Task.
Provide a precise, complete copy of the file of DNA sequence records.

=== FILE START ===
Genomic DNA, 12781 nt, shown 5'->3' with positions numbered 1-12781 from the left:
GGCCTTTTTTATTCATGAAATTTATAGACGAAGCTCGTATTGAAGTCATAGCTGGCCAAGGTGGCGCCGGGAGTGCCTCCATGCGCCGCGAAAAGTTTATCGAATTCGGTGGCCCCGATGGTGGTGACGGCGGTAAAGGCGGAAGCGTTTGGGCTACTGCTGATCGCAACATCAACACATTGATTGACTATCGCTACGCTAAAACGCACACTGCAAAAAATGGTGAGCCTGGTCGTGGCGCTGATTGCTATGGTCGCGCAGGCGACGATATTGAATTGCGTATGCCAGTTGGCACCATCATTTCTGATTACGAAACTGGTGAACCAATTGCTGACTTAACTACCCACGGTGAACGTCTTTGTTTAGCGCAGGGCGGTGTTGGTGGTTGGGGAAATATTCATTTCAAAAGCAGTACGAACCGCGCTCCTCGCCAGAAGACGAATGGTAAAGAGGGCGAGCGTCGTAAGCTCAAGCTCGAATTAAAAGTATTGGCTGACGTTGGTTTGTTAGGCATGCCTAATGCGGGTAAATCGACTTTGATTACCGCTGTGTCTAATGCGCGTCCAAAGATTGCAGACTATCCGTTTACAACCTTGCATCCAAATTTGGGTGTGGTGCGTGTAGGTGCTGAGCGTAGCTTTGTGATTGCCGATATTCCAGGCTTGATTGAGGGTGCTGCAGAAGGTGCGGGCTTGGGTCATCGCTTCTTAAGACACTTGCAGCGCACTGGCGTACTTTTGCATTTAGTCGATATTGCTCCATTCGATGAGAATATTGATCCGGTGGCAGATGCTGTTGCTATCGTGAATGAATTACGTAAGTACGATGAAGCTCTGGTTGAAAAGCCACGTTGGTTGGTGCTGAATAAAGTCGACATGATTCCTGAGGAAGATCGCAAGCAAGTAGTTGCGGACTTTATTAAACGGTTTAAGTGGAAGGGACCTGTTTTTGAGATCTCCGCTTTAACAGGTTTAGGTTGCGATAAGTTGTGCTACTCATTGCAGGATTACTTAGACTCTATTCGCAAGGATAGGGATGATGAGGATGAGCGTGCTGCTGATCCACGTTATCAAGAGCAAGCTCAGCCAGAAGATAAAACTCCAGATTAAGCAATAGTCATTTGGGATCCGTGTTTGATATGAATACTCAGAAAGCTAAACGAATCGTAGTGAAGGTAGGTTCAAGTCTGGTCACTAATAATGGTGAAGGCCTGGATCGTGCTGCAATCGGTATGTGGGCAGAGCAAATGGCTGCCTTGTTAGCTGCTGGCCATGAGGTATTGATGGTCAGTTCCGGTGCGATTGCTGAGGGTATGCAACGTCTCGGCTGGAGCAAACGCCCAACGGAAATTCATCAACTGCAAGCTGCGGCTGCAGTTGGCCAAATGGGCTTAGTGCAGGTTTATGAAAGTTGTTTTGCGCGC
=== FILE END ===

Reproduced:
Genomic DNA, 12781 nt, shown 5'->3' with positions numbered 1-12781 from the left:
GGCCTTTTTTATTCATGAAATTTATAGACGAAGCTCGTATTGAAGTCATAGCTGGCCAAGGTGGCGCCGGGAGTGCCTCCATGCGCCGCGAAAAGTTTATCGAATTCGGTGGCCCCGATGGTGGTGACGGCGGTAAAGGCGGAAGCGTTTGGGCTACTGCTGATCGCAACATCAACACATTGATTGACTATCGCTACGCTAAAACGCACACTGCAAAAAATGGTGAGCCTGGTCGTGGCGCTGATTGCTATGGTCGCGCAGGCGACGATATTGAATTGCGTATGCCAGTTGGCACCATCATTTCTGATTACGAAACTGGTGAACCAATTGCTGACTTAACTACCCACGGTGAACGTCTTTGTTTAGCGCAGGGCGGTGTTGGTGGTTGGGGAAATATTCATTTCAAAAGCAGTACGAACCGCGCTCCTCGCCAGAAGACGAATGGTAAAGAGGGCGAGCGTCGTAAGCTCAAGCTCGAATTAAAAGTATTGGCTGACGTTGGTTTGTTAGGCATGCCTAATGCGGGTAAATCGACTTTGATTACCGCTGTGTCTAATGCGCGTCCAAAGATTGCAGACTATCCGTTTACAACCTTGCATCCAAATTTGGGTGTGGTGCGTGTAGGTGCTGAGCGTAGCTTTGTGATTGCCGATATTCCAGGCTTGATTGAGGGTGCTGCAGAAGGTGCGGGCTTGGGTCATCGCTTCTTAAGACACTTGCAGCGCACTGGCGTACTTTTGCATTTAGTCGATATTGCTCCATTCGATGAGAATATTGATCCGGTGGCAGATGCTGTTGCTATCGTGAATGAATTACGTAAGTACGATGAAGCTCTGGTTGAAAAGCCACGTTGGTTGGTGCTGAATAAAGTCGACATGATTCCTGAGGAAGATCGCAAGCAAGTAGTTGCGGACTTTATTAAACGGTTTAAGTGGAAGGGACCTGTTTTTGAGATCTCCGCTTTAACAGGTTTAGGTTGCGATAAGTTGTGCTACTCATTGCAGGATTACTTAGACTCTATTCGCAAGGATAGGGATGATGAGGATGAGCGTGCTGCTGATCCACGTTATCAAGAGCAAGCTCAGCCAGAAGATAAAACTCCAGATTAAGCAATAGTCATTTGGGATCCGTGTTTGATATGAATACTCAGAAAGCTAAACGAATCGTAGTGAAGGTAGGTTCAAGTCTGGTCACTAATAATGGTGAAGGCCTGGATCGTGCTGCAATCGGTATGTGGGCAGAGCAAATGGCTGCCTTGTTAGCTGCTGGCCATGAGGTATTGATGGTCAGTTCCGGTGCGATTGCTGAGGGTATGCAACGTCTCGGCTGGAGCAAACGCCCAACGGAAATTCATCAACTGCAAGCTGCGGCTGCAGTTGGCCAAATGGGCTTAGTGCAGGTTTATGAAAGTTGTTTTGCGCGC